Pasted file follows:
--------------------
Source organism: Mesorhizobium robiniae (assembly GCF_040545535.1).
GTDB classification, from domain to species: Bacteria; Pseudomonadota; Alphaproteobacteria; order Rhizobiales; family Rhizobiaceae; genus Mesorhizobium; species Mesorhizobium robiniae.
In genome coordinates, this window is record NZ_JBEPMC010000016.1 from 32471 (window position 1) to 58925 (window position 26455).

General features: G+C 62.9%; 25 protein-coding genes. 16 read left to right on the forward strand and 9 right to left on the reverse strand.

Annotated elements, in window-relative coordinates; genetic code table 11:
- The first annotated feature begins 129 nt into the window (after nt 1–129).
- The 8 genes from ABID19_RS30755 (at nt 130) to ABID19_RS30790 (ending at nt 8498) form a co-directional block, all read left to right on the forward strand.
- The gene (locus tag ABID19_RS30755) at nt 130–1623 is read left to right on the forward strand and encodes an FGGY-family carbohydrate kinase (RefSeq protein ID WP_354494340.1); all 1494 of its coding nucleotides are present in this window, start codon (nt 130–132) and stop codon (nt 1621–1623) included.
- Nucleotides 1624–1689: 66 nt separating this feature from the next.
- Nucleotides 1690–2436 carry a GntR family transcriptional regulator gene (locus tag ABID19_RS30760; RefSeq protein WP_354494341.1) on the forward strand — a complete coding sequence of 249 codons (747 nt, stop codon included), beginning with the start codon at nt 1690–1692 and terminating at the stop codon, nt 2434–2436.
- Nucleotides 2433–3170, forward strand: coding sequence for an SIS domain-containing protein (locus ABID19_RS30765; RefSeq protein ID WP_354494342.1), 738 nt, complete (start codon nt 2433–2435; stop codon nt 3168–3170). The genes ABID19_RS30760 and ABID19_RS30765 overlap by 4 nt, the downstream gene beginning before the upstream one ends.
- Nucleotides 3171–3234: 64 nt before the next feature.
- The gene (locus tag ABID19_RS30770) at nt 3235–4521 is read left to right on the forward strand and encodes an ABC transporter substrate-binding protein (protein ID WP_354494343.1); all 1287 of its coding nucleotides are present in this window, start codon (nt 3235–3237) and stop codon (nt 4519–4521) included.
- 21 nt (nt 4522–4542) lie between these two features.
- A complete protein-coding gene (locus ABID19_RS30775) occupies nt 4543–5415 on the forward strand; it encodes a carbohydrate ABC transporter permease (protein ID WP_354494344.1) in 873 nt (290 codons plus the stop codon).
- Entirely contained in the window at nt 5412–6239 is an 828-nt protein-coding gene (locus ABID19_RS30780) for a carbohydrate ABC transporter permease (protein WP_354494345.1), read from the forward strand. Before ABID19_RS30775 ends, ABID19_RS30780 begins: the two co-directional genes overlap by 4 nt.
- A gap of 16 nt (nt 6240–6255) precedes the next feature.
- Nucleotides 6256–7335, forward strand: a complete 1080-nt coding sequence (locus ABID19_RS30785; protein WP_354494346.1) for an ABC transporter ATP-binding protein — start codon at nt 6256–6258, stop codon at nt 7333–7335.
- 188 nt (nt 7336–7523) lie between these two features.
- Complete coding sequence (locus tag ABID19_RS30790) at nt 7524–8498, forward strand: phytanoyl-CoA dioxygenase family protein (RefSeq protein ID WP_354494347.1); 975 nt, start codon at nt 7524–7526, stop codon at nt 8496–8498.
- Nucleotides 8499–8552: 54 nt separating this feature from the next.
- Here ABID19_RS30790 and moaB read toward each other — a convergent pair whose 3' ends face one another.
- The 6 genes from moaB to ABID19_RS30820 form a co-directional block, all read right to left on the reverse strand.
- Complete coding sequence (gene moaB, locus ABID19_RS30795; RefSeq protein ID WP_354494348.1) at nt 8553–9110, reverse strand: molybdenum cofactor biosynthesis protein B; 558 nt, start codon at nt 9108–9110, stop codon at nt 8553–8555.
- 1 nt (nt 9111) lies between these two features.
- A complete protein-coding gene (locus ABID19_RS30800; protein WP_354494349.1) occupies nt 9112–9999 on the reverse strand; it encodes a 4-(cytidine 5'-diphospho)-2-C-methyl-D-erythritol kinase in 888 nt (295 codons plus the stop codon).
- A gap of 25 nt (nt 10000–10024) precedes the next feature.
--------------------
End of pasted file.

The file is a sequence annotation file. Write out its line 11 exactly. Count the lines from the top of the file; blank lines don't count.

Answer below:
- Nucleotides 2433–3170, forward strand: coding sequence for an SIS domain-containing protein (locus ABID19_RS30765; RefSeq protein ID WP_354494342.1), 738 nt, complete (start codon nt 2433–2435; stop codon nt 3168–3170). The genes ABID19_RS30760 and ABID19_RS30765 overlap by 4 nt, the downstream gene beginning before the upstream one ends.